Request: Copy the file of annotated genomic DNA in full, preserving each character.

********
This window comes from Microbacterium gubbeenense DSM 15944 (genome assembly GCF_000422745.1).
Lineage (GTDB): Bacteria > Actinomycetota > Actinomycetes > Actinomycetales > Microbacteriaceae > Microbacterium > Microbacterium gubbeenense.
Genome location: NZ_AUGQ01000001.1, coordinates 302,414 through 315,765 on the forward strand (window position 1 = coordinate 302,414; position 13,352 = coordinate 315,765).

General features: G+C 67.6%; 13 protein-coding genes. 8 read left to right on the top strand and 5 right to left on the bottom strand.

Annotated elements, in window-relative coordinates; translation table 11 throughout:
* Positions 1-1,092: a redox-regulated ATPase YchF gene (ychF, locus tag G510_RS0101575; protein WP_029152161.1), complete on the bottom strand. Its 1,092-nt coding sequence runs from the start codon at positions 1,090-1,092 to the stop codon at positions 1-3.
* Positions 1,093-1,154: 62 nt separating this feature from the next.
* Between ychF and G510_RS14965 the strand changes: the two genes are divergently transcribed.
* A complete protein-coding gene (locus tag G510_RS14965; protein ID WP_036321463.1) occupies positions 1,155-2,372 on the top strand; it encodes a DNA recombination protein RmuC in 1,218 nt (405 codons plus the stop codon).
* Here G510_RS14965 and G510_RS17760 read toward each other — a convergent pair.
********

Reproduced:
This window comes from Microbacterium gubbeenense DSM 15944 (genome assembly GCF_000422745.1).
Lineage (GTDB): Bacteria > Actinomycetota > Actinomycetes > Actinomycetales > Microbacteriaceae > Microbacterium > Microbacterium gubbeenense.
Genome location: NZ_AUGQ01000001.1, coordinates 302,414 through 315,765 on the forward strand (window position 1 = coordinate 302,414; position 13,352 = coordinate 315,765).

General features: G+C 67.6%; 13 protein-coding genes. 8 read left to right on the top strand and 5 right to left on the bottom strand.

Annotated elements, in window-relative coordinates; translation table 11 throughout:
* Positions 1-1,092: a redox-regulated ATPase YchF gene (ychF, locus tag G510_RS0101575; protein WP_029152161.1), complete on the bottom strand. Its 1,092-nt coding sequence runs from the start codon at positions 1,090-1,092 to the stop codon at positions 1-3.
* Positions 1,093-1,154: 62 nt separating this feature from the next.
* Between ychF and G510_RS14965 the strand changes: the two genes are divergently transcribed.
* A complete protein-coding gene (locus tag G510_RS14965; protein ID WP_036321463.1) occupies positions 1,155-2,372 on the top strand; it encodes a DNA recombination protein RmuC in 1,218 nt (405 codons plus the stop codon).
* Here G510_RS14965 and G510_RS17760 read toward each other — a convergent pair.